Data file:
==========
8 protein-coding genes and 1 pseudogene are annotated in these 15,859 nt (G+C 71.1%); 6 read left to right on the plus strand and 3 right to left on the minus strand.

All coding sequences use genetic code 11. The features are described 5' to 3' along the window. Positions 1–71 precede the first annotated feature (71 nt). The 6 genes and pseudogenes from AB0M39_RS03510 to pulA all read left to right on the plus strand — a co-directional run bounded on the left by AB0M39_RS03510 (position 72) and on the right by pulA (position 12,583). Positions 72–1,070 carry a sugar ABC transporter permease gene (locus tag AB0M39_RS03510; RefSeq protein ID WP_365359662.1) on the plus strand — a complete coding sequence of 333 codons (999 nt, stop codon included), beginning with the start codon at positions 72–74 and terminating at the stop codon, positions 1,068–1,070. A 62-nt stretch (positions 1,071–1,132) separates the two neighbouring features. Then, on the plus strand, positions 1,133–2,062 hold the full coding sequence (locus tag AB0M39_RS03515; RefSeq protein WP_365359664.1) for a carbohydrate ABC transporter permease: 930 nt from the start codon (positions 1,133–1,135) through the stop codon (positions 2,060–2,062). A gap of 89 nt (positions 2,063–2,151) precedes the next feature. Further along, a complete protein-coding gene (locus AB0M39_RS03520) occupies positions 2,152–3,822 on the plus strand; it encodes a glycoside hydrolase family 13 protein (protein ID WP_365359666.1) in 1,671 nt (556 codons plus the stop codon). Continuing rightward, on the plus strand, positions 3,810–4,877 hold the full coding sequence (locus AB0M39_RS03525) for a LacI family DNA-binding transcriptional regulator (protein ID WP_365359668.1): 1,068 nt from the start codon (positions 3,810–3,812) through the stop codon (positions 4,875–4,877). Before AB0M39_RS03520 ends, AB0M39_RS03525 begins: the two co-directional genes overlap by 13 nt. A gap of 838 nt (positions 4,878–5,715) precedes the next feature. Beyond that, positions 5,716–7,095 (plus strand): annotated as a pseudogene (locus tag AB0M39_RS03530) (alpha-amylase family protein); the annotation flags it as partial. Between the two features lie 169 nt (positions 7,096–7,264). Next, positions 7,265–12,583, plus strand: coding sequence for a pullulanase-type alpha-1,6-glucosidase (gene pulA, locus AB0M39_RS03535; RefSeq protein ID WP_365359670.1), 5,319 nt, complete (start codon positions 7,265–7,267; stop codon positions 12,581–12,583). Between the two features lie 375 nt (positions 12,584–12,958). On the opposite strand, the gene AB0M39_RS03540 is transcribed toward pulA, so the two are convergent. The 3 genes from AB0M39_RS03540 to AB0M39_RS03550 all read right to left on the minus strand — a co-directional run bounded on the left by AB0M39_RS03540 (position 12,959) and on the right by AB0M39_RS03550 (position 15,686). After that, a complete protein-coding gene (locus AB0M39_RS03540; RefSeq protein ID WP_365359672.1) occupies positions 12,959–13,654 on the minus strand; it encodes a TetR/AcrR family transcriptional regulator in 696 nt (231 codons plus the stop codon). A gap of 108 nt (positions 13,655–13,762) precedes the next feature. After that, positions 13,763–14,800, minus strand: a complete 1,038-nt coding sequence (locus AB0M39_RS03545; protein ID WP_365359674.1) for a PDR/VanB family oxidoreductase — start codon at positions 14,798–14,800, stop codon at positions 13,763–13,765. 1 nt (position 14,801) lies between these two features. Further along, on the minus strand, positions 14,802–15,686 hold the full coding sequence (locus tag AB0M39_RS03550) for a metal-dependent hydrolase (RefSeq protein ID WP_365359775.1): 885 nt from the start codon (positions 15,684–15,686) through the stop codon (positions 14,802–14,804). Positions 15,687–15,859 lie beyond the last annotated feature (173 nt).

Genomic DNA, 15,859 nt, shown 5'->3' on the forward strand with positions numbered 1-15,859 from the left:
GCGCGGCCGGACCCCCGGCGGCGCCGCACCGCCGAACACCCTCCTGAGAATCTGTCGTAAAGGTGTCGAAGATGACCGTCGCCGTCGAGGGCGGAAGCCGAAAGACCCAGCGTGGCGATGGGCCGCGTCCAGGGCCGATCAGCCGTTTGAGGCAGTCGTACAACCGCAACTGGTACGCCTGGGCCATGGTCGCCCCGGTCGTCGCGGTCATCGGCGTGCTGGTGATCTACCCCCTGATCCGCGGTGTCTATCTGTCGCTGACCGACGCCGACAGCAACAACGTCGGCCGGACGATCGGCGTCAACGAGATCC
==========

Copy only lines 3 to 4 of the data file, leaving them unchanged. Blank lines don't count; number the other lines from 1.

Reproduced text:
Genomic DNA, 15,859 nt, shown 5'->3' on the forward strand with positions numbered 1-15,859 from the left:
GCGCGGCCGGACCCCCGGCGGCGCCGCACCGCCGAACACCCTCCTGAGAATCTGTCGTAAAGGTGTCGAAGATGACCGTCGCCGTCGAGGGCGGAAGCCGAAAGACCCAGCGTGGCGATGGGCCGCGTCCAGGGCCGATCAGCCGTTTGAGGCAGTCGTACAACCGCAACTGGTACGCCTGGGCCATGGTCGCCCCGGTCGTCGCGGTCATCGGCGTGCTGGTGATCTACCCCCTGATCCGCGGTGTCTATCTGTCGCTGACCGACGCCGACAGCAACAACGTCGGCCGGACGATCGGCGTCAACGAGATCC